Democrats on the committee did not dispute the false YouTube video narrative the administration pursued in the days after the attack, but they did push back against the idea that the military didn’t respond. Ranking member Rep. Elijah Cummings, D-Md., confirmed that some assets were dispatched to Libya, although Chairman Darrell Issa, R-Calif., noted they were all directed to Tripoli, not Benghazi.
Lovell said a full account of what happened on the night of the attacks is critical to prevent similar tragedies in the future: “We have to have the confidence of the American people that provide us with the sons and daughters, brothers and sisters, mothers and dads. We have to ensure we rebuild the trust.”
The hearing also explored the larger context for the Benghazi attack, including the U.S. decision to help topple Muammar Qaddafi. Libya was an inaugural member of the State Department’s State Sponsor of Terrorism list in 1979, but the Bush administration removed the designation in 2007 after Qaddafi expelled terrorist groups, closed training camps, and shuttered his WMD program. In March 2011, the Obama administration went all-in to get rid of Qaddafi. The ensuing U.S.-led NATO bombing campaign ousted the dictator but destabilized the country, and cost tens of thousands of lives, including four Americans.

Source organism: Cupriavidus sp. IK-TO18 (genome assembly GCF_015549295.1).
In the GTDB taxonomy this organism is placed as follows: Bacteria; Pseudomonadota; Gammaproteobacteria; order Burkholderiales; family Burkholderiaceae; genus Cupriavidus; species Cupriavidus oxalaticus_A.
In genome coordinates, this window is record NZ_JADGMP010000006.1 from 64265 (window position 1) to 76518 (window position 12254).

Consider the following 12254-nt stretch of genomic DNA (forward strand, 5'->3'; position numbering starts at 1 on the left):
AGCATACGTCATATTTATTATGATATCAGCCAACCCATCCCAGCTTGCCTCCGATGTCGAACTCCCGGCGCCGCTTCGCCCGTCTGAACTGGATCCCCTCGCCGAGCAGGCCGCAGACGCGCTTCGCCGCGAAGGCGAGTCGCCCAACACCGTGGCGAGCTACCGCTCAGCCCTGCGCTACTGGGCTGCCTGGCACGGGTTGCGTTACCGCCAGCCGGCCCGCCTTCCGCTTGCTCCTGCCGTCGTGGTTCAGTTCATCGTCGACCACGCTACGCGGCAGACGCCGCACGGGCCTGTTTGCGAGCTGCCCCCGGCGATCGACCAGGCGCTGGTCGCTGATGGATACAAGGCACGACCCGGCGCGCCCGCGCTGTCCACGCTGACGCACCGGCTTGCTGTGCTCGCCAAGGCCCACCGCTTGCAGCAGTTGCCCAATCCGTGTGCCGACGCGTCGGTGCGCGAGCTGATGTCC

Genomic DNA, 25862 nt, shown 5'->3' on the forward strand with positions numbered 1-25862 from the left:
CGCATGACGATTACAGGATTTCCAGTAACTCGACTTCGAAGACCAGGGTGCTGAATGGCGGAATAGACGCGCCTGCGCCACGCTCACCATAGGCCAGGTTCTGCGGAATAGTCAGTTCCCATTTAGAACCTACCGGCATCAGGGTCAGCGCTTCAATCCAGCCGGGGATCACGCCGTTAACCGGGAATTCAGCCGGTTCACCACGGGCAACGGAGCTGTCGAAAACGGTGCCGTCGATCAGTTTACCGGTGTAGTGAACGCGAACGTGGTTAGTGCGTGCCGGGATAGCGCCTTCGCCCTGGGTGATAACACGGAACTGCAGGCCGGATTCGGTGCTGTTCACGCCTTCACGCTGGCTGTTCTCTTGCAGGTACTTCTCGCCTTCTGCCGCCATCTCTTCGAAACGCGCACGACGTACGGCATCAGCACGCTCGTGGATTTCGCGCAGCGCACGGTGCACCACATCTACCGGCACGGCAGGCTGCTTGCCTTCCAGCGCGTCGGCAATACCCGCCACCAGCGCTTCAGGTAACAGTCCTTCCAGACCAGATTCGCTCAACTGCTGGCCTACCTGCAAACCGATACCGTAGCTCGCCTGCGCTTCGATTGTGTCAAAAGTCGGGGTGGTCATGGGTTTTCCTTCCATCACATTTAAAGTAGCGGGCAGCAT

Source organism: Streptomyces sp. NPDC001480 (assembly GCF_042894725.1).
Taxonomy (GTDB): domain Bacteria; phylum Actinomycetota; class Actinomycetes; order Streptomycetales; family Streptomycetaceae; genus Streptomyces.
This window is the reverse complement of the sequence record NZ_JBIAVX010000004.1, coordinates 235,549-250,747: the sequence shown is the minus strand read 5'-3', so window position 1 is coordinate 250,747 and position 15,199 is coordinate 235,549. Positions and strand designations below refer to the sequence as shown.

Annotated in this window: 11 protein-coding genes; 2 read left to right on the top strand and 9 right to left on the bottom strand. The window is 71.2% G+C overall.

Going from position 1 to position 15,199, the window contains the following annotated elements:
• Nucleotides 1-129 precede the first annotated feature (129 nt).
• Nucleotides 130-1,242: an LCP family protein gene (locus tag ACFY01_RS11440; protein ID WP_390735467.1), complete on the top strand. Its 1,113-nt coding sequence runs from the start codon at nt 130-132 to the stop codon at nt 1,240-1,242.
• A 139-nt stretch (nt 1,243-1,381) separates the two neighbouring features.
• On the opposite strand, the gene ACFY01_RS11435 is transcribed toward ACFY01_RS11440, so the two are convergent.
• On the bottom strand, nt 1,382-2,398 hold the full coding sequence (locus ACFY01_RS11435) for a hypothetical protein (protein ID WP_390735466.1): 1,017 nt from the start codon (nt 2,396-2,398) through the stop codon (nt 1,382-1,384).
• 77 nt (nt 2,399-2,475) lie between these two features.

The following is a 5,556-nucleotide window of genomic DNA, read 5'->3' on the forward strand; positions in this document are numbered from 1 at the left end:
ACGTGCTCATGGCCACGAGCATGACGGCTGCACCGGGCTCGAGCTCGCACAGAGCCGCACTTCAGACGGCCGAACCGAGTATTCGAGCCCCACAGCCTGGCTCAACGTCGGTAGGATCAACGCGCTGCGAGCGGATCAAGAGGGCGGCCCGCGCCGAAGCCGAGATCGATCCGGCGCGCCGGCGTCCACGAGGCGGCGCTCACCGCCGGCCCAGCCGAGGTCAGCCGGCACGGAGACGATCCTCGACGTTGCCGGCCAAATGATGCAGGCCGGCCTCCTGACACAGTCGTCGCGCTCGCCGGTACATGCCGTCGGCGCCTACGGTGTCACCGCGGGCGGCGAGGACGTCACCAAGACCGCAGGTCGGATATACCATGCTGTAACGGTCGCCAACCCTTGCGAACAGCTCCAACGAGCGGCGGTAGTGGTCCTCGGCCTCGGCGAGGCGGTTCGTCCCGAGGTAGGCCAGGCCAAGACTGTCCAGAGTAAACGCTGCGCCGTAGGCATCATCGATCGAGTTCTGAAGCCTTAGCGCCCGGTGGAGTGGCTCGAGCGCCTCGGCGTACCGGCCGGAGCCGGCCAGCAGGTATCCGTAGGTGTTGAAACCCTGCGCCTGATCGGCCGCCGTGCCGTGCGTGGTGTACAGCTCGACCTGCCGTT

Daveed Gartenstein-Ross, a senior fellow at the Foundation for Defense of Democracies, submitted testimony saying the intervention in Libya was “executed nearly flawlessly,” but the decision “appears to be a strategic mistake.” He said the war in Libya was a “foreign policy blunder” on par with the Iraq war, but it didn’t attract the same attention because it cost far less in money and American lives.
Frederic Wehrey, a senior Middle East associate at the Carnegie Endowment for International Peace, testified that most Libyans attribute the country’s destabilization to Qaddafi’s 42-year rule, not the NATO-led intervention. He said Libyans retain feelings of goodwill toward the United States, even as the country struggles to form a stable government and eliminate terrorist threats.